Sometimes I feel like I'm living in an economic bubble. I serve a church that gives me a parsonage with utilities, phone, and a mileage allowance. I don't worry about the housing market. I'm too young to worry about my pension fund. There's not much in it anyway. But, my guess is that as we progress into the recession there might be an increase in bi-vocational ministers. Also, when this church hired me they said, 'Were happy because you'll be cheaper to insure than our sr. citizen pastor.' Come to find out that for a family of four we are much more expensive. Go figure. let's hope our new president can do more for health care. i think health care is one of the major under lying symptoms. We are fine until something tragic happens with our health; then the debt comes piling in. This is what happened to my mother in law. her medicine alone is over 500.00 a month. Now they are filing for bankruptcy just because they can't pay their medical bills and mortgage and car payments at the same time.

Ryan Schmitz said...

What about a trend back towards parsonages since the housing bubble has burst? I think churches should at least consider this for regularly transitioning staff pastors.

Now might be a good time for churches to pick up a bargain.

Keith Drury said...

RYAN>>> Good thought... might happen..indeed ministers who bought a house on Housing Allowance and lose 20% the value when they leave town 3 years later might WANT a parsonage in the next town... If housing bottoms out at 30-40% loss and value begins to grow next at 2-3% a year (the normal rate since WWII) a parsonage could be attractive... and, like you say churches in this for the long haul might buy in cheap...good additional thought!

Edward Torres said...

The Parsonage issue is a real issue. I owned my own home in Michigan and felt God's call to NJ. After a year, my house did not sell and I lost my home, savings and my good credit along with it. I am currently in a parsonage and thanking God. I could not even pay to fix my car and for a couple of months during the summer I walked to church. I lost 40 lbs! Praise God. God did supply me with another vehicle which He "Supersized" for me. Thank you Lord! I am trusting in Him

dan said...

not going to lie: your footnote about the age groups under boomer age made me shivver just a bit

Kevin Wright said...

I live in Charlotte where the banking bust has hit very hard. My church has adopted a three prong approach to this crisis.

Comfort- The Lord is near to the brokenhearted and people need to be aware of that. We offer a compassionate shoulder to cry upon and a time for weeping as stock options and home values turn to dust.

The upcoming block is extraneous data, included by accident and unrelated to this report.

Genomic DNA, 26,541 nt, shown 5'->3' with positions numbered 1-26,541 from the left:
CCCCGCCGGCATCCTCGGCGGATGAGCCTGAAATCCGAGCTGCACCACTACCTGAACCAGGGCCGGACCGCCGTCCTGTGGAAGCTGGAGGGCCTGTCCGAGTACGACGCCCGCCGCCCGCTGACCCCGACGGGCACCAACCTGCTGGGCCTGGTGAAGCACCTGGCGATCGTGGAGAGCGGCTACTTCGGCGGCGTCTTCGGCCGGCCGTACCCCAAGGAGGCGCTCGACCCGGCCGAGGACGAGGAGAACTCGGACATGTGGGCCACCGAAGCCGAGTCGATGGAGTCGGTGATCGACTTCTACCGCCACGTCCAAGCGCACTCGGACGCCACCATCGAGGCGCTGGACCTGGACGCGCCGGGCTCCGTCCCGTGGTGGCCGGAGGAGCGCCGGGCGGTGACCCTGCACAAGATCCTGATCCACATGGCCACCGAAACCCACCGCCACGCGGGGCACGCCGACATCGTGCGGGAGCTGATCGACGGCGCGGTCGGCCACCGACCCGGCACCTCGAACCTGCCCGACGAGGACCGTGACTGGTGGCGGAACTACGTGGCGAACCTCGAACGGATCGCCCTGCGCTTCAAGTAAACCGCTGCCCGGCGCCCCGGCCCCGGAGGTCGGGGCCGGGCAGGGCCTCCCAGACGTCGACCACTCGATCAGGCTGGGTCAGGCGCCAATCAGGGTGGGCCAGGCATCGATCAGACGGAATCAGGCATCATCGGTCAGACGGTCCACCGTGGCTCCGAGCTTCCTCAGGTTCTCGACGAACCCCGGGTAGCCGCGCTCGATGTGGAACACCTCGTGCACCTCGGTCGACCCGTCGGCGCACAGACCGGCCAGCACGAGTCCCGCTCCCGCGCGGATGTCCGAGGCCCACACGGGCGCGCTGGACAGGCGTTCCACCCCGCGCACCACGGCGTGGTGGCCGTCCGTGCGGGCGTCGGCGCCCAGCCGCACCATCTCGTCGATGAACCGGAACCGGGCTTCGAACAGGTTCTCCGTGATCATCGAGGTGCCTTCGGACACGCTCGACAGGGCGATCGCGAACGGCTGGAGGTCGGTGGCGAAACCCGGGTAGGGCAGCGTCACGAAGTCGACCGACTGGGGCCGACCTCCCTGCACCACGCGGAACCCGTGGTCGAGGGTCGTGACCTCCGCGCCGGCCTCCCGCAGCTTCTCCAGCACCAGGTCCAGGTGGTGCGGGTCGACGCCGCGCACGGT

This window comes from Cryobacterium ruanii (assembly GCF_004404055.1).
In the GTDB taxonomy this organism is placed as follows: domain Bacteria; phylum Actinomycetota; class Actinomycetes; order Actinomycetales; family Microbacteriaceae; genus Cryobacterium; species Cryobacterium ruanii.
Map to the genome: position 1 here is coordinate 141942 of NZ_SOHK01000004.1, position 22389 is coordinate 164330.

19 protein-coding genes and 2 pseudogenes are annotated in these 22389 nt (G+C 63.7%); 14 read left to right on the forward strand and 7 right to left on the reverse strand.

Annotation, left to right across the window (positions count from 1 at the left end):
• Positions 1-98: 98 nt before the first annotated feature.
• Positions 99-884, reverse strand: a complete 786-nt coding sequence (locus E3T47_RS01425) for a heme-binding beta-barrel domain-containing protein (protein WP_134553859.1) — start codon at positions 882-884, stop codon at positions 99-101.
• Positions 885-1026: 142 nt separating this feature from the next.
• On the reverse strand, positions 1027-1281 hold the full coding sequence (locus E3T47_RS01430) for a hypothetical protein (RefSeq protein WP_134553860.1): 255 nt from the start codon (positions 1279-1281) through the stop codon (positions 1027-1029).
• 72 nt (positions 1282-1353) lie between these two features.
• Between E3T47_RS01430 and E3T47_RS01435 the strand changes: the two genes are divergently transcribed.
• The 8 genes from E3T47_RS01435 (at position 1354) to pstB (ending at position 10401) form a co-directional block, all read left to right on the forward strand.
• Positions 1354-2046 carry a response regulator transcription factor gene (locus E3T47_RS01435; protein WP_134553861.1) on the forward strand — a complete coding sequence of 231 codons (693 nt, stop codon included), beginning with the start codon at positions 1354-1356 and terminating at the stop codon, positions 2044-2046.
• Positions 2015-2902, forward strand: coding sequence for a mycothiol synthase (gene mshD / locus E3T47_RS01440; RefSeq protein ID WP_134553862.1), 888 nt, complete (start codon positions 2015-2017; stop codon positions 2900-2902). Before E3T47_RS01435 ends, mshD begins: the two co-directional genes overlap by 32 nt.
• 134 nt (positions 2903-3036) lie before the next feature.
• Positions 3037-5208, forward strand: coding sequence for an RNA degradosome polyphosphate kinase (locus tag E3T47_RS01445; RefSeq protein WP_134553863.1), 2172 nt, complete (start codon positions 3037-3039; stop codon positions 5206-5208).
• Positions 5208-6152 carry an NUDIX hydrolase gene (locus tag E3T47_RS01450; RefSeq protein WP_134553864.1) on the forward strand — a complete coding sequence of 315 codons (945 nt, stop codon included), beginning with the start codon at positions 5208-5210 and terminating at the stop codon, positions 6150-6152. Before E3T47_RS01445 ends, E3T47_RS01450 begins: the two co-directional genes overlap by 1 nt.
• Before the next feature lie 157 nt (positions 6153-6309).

Prophetic Word- At the end of the day, most, if not all of us were complicit in a system that was fundamentally broken if not nefarious. An economy that thrives on cheap labor (and thus a cheap view of human life), thrives on violent conflict, and can only muster a cheap repentance will not find favor in the eyes of God. Thus, there is now an opportunity to speak out against greed, avarice, and the sick side of human nature that seeks to profit off of the weak and silent.

Solidarity- We use these circumstances to bring people together. I try to help people who are of considerable means (albeit not anymore) understand that this situation is only a sliver of what others go through every day. Perhaps God can use this circumstance to bring people closer together and break down walls of division.

Mark Schnell said...

Keith, I'd like to hear your words to the younger folks. I know they are depressing but maybe it would help people to be thinking realistically instead of what many people are doing, holding on till things get back to "normal."

Wes McCallum said...
This comment has been removed by the author.
a fellow sojourner said...

Wes,

I am one of those pastors who "can't afford" to sell their house.

My wife and purchased a home when we moved to the CIncinnati area to pastor. When we resigned from our ministry situation to pursue church planting, we put our house on the market and waited... And waited... And waited some more.

For over a year we left our house sit on the market. At first we were going to take a $5000 loss, then $10,000; and because we could not sell our house we sat on the sidelines of ministry.

After spending a year sidelined, God opened up a door for us to move to Pennsylvania and begin pastoring at a wonderful church. However, we still couldn't sell our house. By that time, to sell, we would have lost $40,000+.

Thankfully God provided and we were able to rent out our house. That was a little over a year ago. Our first renter moved out and we were since able to get a second. I hate having a rental, especially one that is almost ten hours away. Yet, we cannot afford to sell.

We have friends who are also in the same position. They, however, have had to stay where they are at and work secular jobs, or begin to pastor for a different denomination within their geographical region.

DanielBryan said...

Great points coach! The concept of simplicity is definitely something that we need to catch onto more as Americans